The end of liberal democracy in post-global India?

MATHIHALLI MADAN MOHAN writes from Hubli: The post-globalisation era in the country has witnessed the collapse of liberal democracy and a good example is Karnataka which has been under the BJP  rule for more than two years.

An assertion to this effect was made in a paper presented at the 34th Indian Social Science Congress held at Guwahati in the last week of December 2010, by Prof K.S. Sharma, senior vice-president of the Indian academy of social science congress.

The theme of the  social science congress was  “India–Post 1991” and Prof Sharma presented a case study  of Karnataka to highlight  the adverse impact that the globalization has on the political system in the country.

All the three political parties in Karnataka—the ruling BJP and the opposition Congress and JDS—have together contributed to the emerging scenario by their acts of sins of omission and commission, though the major share of the blame has to be shouldered by the BJP.

The role of the constitutional authority, the Governor, has also not been above reproach, says Dr Sharma.

Dr Sharma has catalogued a long list of the happenings in Karnataka to buttress his point. It includes:

# The open dissidence by a senior leader miffed over his non-inclusion in the cabinet; a farmer getting killed in police firing even as a self-professed pro-farmer government was assuming office, and the open rebellion by the Reddy brothers intended at jolting the government.

# Means more foul than fair used by the BJP  to gain a majority in the 224-member assembly and the phenomenon of the opposition legislators resigning from their seats, being rewarded with ministerial posts even before they could get themselves elected on the BJP ticket, which has now become a national phenomenon.

# Continued run-ins with the governor ever since he refused to address the joint session called by the new government unless the Chief Minister proved his majority, and after he openly expressed his dissatisfaction over the performanance of the government.

# A government cast in caste mould, contrary to what Lord Balfour had said of a bureaucracy having rigid neutrality and rigorous impartiality and notwithstanding what the late Ramakrishna Hegde had told his colleagues not to choose anyone based on caste to occupy positions of office under them.

# Governor’s  patently unconstitutional action of giving a direction to the Speaker on how to conduct the proceedings of the vote of confidence in the assembly, after a set of eleven BJP legislators gave a letter withdrawing their confidence in the leadership of B.S. Yediyurappa. This is despite the known and proved constitutional position of the speaker’s writ being supreme in the conduct of the proceedings of the house. And his recommendation for the imposition of the Presidents rule being turned down by the Central Government.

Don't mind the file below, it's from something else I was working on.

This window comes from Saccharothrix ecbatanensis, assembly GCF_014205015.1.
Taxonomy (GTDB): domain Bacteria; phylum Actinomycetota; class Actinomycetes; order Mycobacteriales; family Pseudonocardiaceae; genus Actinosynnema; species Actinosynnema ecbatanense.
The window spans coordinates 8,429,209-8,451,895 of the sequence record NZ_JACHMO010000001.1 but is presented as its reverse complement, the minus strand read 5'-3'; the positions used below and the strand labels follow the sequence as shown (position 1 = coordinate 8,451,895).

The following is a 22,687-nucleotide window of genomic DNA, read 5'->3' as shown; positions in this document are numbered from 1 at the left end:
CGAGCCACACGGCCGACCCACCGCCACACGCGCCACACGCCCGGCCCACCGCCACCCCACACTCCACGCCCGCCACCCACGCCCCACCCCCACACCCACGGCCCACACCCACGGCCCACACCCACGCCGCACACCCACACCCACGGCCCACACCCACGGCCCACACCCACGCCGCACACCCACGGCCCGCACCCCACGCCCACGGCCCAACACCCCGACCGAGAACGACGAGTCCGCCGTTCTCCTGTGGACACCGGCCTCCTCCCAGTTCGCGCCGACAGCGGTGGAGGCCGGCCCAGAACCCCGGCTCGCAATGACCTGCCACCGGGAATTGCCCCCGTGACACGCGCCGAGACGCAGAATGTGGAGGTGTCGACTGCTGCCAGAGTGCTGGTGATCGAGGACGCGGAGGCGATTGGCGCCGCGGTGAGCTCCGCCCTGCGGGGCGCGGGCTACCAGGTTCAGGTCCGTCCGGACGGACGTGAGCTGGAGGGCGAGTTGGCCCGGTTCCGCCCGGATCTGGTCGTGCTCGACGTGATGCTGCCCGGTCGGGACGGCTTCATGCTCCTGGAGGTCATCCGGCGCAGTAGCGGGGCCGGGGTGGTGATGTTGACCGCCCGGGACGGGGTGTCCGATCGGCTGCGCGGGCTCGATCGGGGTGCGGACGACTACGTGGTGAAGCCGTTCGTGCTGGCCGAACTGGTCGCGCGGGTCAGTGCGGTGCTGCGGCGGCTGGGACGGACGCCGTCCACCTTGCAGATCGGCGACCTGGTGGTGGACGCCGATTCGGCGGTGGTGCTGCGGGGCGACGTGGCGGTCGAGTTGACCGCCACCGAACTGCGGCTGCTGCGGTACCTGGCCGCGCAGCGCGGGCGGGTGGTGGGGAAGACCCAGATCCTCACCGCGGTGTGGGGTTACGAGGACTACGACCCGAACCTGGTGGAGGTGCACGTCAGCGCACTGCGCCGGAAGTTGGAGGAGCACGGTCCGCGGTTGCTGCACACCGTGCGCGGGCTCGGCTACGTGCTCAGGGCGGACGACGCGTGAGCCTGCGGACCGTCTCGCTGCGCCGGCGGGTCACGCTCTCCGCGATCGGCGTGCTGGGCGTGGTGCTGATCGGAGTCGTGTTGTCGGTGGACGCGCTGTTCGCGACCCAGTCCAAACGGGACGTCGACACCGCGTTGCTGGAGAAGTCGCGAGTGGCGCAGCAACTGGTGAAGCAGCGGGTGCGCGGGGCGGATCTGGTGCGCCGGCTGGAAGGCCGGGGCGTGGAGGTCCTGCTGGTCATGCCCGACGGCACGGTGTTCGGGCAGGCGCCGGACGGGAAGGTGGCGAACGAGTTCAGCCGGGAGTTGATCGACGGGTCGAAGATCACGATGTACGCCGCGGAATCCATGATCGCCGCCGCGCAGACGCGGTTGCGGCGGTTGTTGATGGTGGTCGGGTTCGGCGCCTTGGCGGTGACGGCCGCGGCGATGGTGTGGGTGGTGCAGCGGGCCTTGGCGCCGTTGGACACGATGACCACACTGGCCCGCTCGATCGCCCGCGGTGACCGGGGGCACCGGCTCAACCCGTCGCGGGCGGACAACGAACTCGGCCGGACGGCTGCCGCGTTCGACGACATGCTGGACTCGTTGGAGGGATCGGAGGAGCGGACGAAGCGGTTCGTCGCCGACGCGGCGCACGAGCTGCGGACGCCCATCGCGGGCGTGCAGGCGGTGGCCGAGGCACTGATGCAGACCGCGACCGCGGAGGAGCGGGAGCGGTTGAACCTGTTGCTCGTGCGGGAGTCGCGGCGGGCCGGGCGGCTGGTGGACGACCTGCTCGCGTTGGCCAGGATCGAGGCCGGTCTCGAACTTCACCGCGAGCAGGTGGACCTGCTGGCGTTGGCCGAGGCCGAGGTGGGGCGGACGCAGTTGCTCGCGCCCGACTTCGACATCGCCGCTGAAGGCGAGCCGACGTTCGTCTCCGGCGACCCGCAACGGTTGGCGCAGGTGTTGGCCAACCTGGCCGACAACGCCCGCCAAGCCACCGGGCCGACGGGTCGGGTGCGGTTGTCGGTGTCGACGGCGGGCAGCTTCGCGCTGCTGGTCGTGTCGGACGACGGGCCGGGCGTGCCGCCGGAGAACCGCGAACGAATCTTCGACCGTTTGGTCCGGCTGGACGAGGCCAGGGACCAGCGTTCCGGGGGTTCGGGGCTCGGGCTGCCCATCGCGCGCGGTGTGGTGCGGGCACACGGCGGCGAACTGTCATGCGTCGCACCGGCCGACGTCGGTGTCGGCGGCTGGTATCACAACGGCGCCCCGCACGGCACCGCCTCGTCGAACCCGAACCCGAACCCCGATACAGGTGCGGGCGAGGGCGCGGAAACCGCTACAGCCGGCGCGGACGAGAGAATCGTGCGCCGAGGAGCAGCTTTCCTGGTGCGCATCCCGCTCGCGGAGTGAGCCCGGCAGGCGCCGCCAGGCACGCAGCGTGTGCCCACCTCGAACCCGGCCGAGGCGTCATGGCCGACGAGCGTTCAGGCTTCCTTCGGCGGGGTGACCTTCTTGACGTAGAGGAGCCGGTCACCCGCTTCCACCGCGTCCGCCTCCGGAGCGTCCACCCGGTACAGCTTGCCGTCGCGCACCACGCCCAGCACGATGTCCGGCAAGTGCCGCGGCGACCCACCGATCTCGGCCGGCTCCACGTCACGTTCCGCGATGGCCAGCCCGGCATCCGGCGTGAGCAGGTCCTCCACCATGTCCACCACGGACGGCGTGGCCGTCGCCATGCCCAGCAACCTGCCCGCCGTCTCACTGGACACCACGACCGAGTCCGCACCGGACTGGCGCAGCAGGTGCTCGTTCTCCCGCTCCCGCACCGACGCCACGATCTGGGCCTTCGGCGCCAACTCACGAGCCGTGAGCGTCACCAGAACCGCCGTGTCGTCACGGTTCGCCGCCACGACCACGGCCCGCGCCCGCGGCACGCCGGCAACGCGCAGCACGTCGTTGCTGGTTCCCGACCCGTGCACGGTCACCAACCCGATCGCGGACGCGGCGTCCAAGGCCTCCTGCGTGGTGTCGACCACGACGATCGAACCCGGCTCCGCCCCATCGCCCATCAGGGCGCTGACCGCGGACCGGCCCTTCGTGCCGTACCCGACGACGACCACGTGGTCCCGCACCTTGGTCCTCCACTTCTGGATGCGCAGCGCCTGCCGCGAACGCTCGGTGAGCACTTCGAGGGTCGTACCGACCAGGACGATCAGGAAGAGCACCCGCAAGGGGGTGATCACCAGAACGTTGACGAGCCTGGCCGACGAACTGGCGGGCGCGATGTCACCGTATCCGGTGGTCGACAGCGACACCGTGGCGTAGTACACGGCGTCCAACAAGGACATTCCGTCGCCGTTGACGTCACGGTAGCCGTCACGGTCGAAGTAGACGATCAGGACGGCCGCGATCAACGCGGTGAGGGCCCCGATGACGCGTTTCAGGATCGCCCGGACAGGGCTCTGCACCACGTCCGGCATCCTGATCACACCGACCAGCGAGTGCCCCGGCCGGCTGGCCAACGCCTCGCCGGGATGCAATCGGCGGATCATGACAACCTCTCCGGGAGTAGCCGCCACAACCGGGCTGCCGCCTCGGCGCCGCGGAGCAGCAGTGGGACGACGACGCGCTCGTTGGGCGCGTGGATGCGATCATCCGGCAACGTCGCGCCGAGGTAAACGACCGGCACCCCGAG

# Suicide by farmers; communal flare-ups; attacks on churches; moral poling by fundamental groups and related matters. And attempts to talibanise, by advising Hindus not to mix with Muslims and avoid pubbing, partying and dancing in the dark.

# Continued onslaughts on the statutory and constitutional institutions like the Lok Ayukta, state human rights commission, the backward classes commission, the child rights commission, the termination of the terms of the Somasekhar Commission on the disturbances in Mangalore, even as the latter was preparing to give a final report, with the interim report not going in favour of the government.

# The running battle with Lok Ayukta, starting with the government sitting on report on the illegal mining activities involving the Reddy brothers, the latest move being appointing a separate judicial commission, even as the Lok Ayukta had been asked to probe into charges of nepotism, favouritisim  and corruption.

# The opposition parties being more interested in unseating the government rather than playing the role of a constructive opposition.

Dr Sharma has noted in the final analysis that the globalization has led to more number of land scams, nepotism and favouritism in the allotment sites and corrupt practices, to the extent of Karnataka acquiring a dubious distraction of being the No. 1 corrupt state in the country.

But, the  paradox is that the reputation this government has acquired and accumulated has had no impact on the elections to the various bodies held during the period, to the assembly,  legislative council, parliament, the Bangalore city corporation, and the zilla  and taluk panchayats.

As a consequence, democracy has been equated with electoral politics and the liberal democracy has been a casualty, even as the State’s standing in the Human Development Index in the country puts it at 25th place. Fascism is raising its ugly head. And there is no real democracy in the State. “This model of democracy can be witnessed on a larger scale in the whole country.”

The question Dr Sharma raises is, what next?

The theory of the “end of history” as propounded by the capitalists and imperialists has come to an end. The socialist model appears to be the only model available. But it is imperative that the faults and blunders committed in Soviet Union, China and Latin American countries be remedied, before they are applied to Indian conditions.

India today, says Dr Sharma, needs a cultural revolution, without which a real socialistic secular democratic India cannot emerge. The legacy of feudal remnants, colonial past, and myth of liberal democracy needs to be eradicated before the new order could be ushered in.